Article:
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Monday, July 23, 2012

The High Cost of Losing Your Way...

Seppuku - from Wikipedia
It seems hard to imagine the things that we see on the news today: the debacle at Penn State, the killings in Colorado, the US debt catastrophe, the violence in Syria. Yet at the same time these things go on there are still good things in the world: people helping each other, all the rest.

What's most troubling is that much of this I think are all symptoms of a much deeper, more troubling problem:

A lost moral compass.

Our compass has been faltering for some time; decades probably: 

- We love money more than anything in our culture today.

- We like to win at all costs.

- We don't want to upset anyone for any reason.

This last one is new - probably only in the last five to ten years.

As a child I recall learning the harsh realities of the adult world - older cousins and adults "telling you like it was" - making sure you learned the hard lessons required to be a responsible adult: greed was bad, don't think only about yourself, help others.

Those lessons were difficult and upsetting for a kid.

When you're a kid you think you know it all - you can do no wrong  - etc., etc.

Nothing like an older cousin to take you down a notch or two in order to get you thinking right.

But today, with our highly stressed-out American way of life that's no longer considered a good thing because it involves unpleasantness, bad feelings, having to deal with things you don't want to deal with.

So we no longer upset anyone.

Instead we let the stress build up until everyone is on some kind of anti-depressant.  The real feelings held inside.

We've set about eliminating the idea of "unpleasantness" from our culture.

But of course its still there - eating away at everyone.

I liken all this to being a parent.  When you first start out you think "this will be easy."

You imagine the child cooperating with you, being your pal, and everything going "hunky dory."

But it doesn't.  The kid always has a mind of his own - and rarely does it follow along with the parents model.

Unpleasantness results.

Parents have to become stern and resolute.  Otherwise how will little Jr. learn?

But today that's all bad - little Jr. rules the roost and mom and dad are failures if they think little Jr. is not happy.

In the old days you had to learn to read and learn discipline in school.  Today you don't have to learn anything to a pass.

So everyone goes on anti-depressants to feel better about a bad situation.

Everyone focuses on what they can do for themselves because what's left?


So we build cheap products that don't last so we have a job next week.  Too bad that people buy products based on the return policy and not the quality of the product.

We lose ourselves in sports because our lives suck.

We get the culture we have today.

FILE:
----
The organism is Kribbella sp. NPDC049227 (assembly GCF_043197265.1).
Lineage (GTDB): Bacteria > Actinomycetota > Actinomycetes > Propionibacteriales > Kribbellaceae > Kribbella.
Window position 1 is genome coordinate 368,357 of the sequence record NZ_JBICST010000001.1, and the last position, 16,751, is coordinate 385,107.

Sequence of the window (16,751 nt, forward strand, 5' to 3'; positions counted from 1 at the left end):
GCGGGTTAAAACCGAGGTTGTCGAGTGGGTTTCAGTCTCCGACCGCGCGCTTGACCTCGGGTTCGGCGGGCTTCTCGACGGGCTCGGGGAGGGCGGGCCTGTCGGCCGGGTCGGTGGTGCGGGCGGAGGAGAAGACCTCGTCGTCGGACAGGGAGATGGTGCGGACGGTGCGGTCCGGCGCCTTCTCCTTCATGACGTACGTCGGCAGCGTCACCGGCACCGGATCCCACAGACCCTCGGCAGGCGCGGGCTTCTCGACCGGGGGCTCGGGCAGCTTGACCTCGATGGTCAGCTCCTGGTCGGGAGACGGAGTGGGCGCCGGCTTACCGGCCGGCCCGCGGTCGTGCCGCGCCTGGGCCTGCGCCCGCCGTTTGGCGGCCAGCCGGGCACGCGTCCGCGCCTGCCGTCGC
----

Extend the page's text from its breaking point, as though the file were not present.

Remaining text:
I know a guy who's from Syria.  He still has family there.  He came here legally to get away from what's happening today because he saw the writing on the wall fifteen years ago.

Yet no one is helping Syria.

It might become another Vietnam.  Somebody might complain if we did something.

So we do nothing.

So people die.

But we feel good here because no one's kid is being sent "over there."

Being an adult and a "grown up" is about making hard choices.  Choices no one likes but that are, none the less, the morally right choice to make. 

These kind of choices are not popular but they have to be made and sadly they are no longer made.

Penn State is learning this lesson - the sky won't be blue and white for many years to come.

We'll probably let a thousands of Syrian's die so we don't have to feel bad or uncomfortable.

Without integrity and morality what are we?


Even our science and educational system reflect our lost way.

People wonder why there are "dooms day preppers" on TV.

If, as a nation, we want to succeed, we need to change course.  Morality needs to again become the standard.

You're published science turns out to be something no one else can reproduce - resign in shame.

You're defensive coach turns out to be a child molester - resign in shame.

You're country runs up a debt equal to annual GDP - resign in shame.

(Oh yes, and don't take your pension or "health benefits" or a comfy job elsewhere either...)

But we no longer expect this from our leaders.

So they continue to fail.

The Japanese Samurai understood this was bad.  It was better to die than bring shame onto yourself or others. 

That's why they invented ritual suicide: seppuku.

People thought twice about what they did.

Better to die than bring shame to yourself, your family, your boss.

Today resignation (from you post as football coach or your seat in Congress) if you fail should be enough (no pension or benefits).

Your city runs up a debt it can never repay - resign in shame.

People need to start expecting more.

More from their leaders and less "comfy living" as a result.

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